British judges to get new powers to overturn European court rulings
The Withdrawal Agreement Bill will include provisions enabling the lower courts to depart from European case law after Brexit.
The Government is to legislate to give British judges new powers to overturn rulings of the European Court of Justice (ECJ) after Brexit, Downing Street has confirmed.
Theresa May had previously agreed to transfer existing European case law into British law after the UK leaves the EU – a move which angered many Tory Eurosceptics.
It would have meant that only the Supreme Court and the High Court of Justiciary in Scotland were allowed to “depart” from EU law.
This is an important change which will ensure that we do not inadvertently stay bound by EU rulings for many years No 10 official spokesman
However, the Prime Minister’s official spokesman said the Bill to implement Boris Johnson’s Brexit deal would now include a clause enabling the lower courts to overturn ECJ rulings as well.
“The Bill will ensure that the Supreme Court is not the only institution able to consider retaining European court of Justice rulings,” the spokesman said.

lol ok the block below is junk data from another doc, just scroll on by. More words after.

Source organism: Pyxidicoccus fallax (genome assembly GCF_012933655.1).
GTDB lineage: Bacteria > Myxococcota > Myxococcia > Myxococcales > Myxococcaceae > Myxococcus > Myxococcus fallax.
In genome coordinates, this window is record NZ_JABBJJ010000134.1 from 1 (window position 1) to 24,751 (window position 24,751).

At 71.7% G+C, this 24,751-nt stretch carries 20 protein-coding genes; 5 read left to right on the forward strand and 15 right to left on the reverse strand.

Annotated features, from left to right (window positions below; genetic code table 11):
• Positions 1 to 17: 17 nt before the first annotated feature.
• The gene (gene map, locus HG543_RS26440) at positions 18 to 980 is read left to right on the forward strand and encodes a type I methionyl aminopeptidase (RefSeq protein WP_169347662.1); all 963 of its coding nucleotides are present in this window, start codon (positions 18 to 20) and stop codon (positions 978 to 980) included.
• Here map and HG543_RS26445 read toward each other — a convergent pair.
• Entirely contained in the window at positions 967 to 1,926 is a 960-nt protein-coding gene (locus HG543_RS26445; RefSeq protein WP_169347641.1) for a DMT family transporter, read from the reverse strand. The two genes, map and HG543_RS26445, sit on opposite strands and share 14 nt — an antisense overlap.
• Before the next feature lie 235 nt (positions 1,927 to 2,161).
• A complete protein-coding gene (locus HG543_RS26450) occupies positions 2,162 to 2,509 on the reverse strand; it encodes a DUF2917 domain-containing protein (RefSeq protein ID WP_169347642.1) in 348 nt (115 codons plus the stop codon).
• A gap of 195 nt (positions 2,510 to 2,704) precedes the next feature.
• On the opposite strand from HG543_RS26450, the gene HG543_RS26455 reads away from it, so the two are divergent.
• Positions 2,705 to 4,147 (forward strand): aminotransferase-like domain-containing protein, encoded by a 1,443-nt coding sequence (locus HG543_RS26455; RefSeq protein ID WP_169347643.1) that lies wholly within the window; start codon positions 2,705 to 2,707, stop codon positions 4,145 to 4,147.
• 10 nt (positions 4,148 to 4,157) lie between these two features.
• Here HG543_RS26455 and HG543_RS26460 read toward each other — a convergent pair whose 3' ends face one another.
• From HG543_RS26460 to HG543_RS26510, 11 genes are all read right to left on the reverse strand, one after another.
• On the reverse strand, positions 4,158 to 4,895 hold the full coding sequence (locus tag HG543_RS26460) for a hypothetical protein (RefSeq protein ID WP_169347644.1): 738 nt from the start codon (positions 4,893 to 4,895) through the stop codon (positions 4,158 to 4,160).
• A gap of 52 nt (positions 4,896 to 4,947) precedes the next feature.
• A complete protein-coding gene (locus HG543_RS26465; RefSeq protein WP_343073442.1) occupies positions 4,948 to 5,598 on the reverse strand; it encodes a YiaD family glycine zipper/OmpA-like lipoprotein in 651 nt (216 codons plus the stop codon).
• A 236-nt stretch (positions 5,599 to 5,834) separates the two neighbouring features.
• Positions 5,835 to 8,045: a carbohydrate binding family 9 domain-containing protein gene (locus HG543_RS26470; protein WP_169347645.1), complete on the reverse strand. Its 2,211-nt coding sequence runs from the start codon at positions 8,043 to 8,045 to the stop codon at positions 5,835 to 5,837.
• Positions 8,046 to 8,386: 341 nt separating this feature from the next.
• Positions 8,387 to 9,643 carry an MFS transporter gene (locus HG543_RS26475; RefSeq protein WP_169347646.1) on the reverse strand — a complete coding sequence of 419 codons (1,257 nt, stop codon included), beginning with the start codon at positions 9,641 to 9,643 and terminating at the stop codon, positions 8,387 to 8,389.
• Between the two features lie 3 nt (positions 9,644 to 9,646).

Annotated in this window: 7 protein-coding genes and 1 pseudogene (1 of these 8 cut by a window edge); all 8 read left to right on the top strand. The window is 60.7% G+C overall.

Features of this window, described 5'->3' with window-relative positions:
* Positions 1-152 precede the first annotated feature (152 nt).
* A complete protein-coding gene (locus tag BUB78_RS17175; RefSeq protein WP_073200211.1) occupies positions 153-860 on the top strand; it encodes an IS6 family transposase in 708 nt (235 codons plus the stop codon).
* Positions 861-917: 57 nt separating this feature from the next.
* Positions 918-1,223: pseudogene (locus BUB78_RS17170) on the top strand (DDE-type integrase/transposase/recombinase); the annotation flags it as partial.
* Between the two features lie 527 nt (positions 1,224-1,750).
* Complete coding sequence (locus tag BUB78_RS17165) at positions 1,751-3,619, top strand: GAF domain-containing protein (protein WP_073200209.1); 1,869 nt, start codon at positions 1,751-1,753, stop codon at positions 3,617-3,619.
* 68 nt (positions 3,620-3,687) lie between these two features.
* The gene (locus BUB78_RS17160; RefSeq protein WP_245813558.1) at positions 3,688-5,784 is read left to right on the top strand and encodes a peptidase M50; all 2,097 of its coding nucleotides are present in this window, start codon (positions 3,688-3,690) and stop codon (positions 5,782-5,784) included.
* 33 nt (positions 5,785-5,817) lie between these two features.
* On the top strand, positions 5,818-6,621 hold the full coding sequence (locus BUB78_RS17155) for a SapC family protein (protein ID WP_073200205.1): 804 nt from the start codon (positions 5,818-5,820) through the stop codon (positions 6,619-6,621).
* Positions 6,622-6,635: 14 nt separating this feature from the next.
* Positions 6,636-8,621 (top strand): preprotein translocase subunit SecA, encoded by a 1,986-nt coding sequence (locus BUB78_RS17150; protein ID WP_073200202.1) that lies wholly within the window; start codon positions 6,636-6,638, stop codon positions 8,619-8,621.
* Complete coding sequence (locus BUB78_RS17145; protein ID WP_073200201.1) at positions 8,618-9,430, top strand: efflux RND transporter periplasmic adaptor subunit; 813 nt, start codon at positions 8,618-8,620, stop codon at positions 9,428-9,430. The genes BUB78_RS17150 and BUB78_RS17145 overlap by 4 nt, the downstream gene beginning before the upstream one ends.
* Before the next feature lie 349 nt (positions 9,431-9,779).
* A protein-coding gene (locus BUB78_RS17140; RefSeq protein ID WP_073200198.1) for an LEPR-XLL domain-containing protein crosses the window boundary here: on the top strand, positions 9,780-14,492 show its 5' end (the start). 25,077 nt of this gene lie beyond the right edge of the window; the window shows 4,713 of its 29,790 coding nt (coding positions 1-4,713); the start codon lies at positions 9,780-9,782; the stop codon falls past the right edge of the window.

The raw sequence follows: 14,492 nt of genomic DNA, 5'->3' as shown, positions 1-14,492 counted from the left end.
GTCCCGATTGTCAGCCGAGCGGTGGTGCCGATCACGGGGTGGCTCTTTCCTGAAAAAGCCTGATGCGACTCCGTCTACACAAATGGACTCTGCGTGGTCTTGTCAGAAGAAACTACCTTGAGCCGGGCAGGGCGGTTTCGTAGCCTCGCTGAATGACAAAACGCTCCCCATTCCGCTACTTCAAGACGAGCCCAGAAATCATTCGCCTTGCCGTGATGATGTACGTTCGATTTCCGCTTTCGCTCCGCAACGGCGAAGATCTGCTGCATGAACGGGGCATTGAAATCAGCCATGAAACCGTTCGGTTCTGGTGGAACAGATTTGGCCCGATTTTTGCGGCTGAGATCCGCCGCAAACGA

“This is an important change which will ensure that we do not face a legal bottleneck and inadvertently stay bound by EU rulings for many years.
“We will take back control of our laws and disentangle ourselves from the EU’s legal order just as was promised to the British people.”
The move was welcomed by former Tory leader Iain Duncan Smith, now a leading figure in the pro-Brexit European Research Group.
“This is a critical pledge that puts sovereign rights back in the hands of the United Kingdom Government and of course the British people,” he told the BBC.
The clause will be contained in the revised version of the Withdrawal Implementation Bill (WAB) which is due to be introduced in the Commons on Thursday ahead of a second reading vote by MPs on Friday.
Ministers are aiming for the legislation to complete its passage through Parliament in the new year, enabling the UK to leave with a deal in place at the end of January as planned.
Downing Street has already said the Bill has been reworked to legally prohibit any extension to the transition period – which kicks in after Britain leaves – to enable talks on a free trade deal to continue if there is no agreement by the end of 2020.